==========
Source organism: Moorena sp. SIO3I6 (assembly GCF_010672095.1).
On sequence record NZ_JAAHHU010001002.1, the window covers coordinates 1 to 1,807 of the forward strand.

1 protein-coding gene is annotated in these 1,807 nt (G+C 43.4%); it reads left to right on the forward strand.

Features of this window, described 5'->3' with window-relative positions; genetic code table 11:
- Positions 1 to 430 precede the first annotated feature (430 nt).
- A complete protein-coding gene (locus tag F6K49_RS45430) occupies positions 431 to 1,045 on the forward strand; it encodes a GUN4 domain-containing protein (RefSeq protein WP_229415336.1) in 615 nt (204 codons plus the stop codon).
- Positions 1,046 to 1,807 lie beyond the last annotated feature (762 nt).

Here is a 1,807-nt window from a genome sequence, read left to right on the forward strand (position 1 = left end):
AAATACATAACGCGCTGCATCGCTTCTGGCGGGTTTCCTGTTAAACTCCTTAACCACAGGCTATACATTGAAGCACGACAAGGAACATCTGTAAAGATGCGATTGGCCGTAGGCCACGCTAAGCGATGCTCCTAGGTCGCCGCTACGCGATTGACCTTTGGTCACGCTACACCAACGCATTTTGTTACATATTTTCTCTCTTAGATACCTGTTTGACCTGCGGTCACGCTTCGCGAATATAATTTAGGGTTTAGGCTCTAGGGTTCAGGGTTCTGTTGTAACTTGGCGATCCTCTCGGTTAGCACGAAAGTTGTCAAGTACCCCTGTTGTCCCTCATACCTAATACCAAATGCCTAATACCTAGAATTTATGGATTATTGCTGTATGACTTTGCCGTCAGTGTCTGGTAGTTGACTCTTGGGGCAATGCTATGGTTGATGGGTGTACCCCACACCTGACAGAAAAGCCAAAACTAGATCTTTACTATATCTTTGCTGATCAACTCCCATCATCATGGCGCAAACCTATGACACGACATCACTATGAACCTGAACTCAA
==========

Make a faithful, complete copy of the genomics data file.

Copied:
Source organism: Moorena sp. SIO3I6 (assembly GCF_010672095.1).
On sequence record NZ_JAAHHU010001002.1, the window covers coordinates 1 to 1,807 of the forward strand.

1 protein-coding gene is annotated in these 1,807 nt (G+C 43.4%); it reads left to right on the forward strand.

Features of this window, described 5'->3' with window-relative positions; genetic code table 11:
- Positions 1 to 430 precede the first annotated feature (430 nt).
- A complete protein-coding gene (locus tag F6K49_RS45430) occupies positions 431 to 1,045 on the forward strand; it encodes a GUN4 domain-containing protein (RefSeq protein WP_229415336.1) in 615 nt (204 codons plus the stop codon).
- Positions 1,046 to 1,807 lie beyond the last annotated feature (762 nt).

Here is a 1,807-nt window from a genome sequence, read left to right on the forward strand (position 1 = left end):
AAATACATAACGCGCTGCATCGCTTCTGGCGGGTTTCCTGTTAAACTCCTTAACCACAGGCTATACATTGAAGCACGACAAGGAACATCTGTAAAGATGCGATTGGCCGTAGGCCACGCTAAGCGATGCTCCTAGGTCGCCGCTACGCGATTGACCTTTGGTCACGCTACACCAACGCATTTTGTTACATATTTTCTCTCTTAGATACCTGTTTGACCTGCGGTCACGCTTCGCGAATATAATTTAGGGTTTAGGCTCTAGGGTTCAGGGTTCTGTTGTAACTTGGCGATCCTCTCGGTTAGCACGAAAGTTGTCAAGTACCCCTGTTGTCCCTCATACCTAATACCAAATGCCTAATACCTAGAATTTATGGATTATTGCTGTATGACTTTGCCGTCAGTGTCTGGTAGTTGACTCTTGGGGCAATGCTATGGTTGATGGGTGTACCCCACACCTGACAGAAAAGCCAAAACTAGATCTTTACTATATCTTTGCTGATCAACTCCCATCATCATGGCGCAAACCTATGACACGACATCACTATGAACCTGAACTCAA